The Meaning of Corporate Social Responsibility: The Vision of Four Nations

  • Freeman I
  • Hasnaoui A
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Corporate Social Responsibility (CSR) has existed in name for over 70 years. It is practiced in many countries and it is studied in academia around the world. However, CSR is not a universally adopted concept as it is understood differentially despite increasing pressures for its incorporation into business practices. This lack of a clear definition is complicated by the use of ambiguous terms in the proffered definitions and disputes as to where corporate governance is best addressed by many of the national bodies legislating, mandating, or recommending CSR. This article explores the definitions of CSR as published on the Internet by governments in four countries (United Kingdom (UK), France, the United States, and Canada). We look for a consensus of understanding in an attempt to propose a more universal framework to enhance international adoption and prac- tice of CSR using the triple bottom line. Our results concur with the findings of both national and interna- tional bodies and suggest that both within and among the countries in our study there exists no clear definition of the concept of CSR. While there are some similarities, there are substantial differences that must be addressed. We present a number of proposals for a more universal framework to define CSR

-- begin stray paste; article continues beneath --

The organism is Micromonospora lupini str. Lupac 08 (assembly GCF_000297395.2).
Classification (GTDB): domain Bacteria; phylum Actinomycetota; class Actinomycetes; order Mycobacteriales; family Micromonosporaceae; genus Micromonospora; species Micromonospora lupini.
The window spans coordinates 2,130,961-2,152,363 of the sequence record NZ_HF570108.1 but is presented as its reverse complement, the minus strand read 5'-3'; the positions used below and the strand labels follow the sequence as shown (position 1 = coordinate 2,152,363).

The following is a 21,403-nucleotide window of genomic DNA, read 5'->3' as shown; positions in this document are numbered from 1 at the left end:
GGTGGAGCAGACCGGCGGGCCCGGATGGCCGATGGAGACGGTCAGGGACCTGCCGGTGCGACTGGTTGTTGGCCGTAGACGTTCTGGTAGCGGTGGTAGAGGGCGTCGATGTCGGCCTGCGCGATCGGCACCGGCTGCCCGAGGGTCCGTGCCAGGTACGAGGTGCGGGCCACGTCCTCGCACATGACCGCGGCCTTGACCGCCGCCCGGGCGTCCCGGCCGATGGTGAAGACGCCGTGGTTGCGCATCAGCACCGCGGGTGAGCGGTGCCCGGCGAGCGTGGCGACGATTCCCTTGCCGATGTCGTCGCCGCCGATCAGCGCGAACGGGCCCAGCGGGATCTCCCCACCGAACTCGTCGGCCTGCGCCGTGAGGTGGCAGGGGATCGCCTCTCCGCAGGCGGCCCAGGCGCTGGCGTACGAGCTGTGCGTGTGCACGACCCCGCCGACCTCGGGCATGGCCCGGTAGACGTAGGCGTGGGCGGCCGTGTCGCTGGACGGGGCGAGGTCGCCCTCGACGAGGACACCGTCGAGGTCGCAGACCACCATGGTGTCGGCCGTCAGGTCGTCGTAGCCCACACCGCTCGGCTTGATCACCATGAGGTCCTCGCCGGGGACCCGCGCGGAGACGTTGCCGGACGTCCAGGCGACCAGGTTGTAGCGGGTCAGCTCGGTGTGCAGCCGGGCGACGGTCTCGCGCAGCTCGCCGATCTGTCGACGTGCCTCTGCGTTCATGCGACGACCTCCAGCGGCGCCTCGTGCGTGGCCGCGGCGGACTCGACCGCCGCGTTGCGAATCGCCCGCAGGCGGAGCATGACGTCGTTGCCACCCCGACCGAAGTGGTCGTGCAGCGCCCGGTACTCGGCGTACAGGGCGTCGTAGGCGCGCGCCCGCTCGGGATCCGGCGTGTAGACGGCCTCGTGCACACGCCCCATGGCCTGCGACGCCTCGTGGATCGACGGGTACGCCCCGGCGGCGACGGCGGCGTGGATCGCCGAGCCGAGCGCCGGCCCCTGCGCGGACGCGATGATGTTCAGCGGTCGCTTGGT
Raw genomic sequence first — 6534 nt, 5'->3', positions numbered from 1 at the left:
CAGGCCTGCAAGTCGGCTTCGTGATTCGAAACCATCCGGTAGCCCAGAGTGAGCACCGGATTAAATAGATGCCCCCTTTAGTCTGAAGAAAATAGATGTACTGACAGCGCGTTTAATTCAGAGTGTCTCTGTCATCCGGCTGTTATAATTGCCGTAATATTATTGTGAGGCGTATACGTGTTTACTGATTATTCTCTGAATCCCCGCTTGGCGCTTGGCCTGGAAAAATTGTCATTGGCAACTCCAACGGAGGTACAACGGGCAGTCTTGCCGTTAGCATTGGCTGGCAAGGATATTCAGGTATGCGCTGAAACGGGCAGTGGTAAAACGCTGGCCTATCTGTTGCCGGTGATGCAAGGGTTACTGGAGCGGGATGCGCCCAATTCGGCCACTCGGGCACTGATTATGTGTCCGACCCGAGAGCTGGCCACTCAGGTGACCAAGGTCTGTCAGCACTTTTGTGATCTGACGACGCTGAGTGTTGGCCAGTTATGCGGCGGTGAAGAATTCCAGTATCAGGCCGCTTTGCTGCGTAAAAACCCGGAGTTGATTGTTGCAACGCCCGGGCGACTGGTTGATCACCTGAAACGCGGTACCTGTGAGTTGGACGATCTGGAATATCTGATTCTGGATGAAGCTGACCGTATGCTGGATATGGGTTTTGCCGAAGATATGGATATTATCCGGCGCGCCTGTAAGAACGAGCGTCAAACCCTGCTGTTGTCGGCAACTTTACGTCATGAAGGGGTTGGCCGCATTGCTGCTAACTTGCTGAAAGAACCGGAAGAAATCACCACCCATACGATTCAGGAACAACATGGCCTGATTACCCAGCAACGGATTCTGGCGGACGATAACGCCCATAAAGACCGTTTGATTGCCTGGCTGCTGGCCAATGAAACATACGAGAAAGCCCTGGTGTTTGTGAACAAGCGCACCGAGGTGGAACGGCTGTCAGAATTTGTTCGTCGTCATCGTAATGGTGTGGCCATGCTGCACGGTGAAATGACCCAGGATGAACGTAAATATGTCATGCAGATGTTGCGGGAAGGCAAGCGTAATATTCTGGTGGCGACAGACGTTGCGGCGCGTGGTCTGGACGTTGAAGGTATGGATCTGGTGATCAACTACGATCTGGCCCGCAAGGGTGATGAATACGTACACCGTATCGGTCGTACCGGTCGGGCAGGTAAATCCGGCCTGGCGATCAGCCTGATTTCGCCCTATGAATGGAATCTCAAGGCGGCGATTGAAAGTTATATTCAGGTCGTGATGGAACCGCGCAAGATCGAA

Author-supplied keywords

  • Canada
  • France
  • United Kingdom
  • United States
  • corporate social responsibility
  • definition

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  • Ina Freeman

  • Amir Hasnaoui

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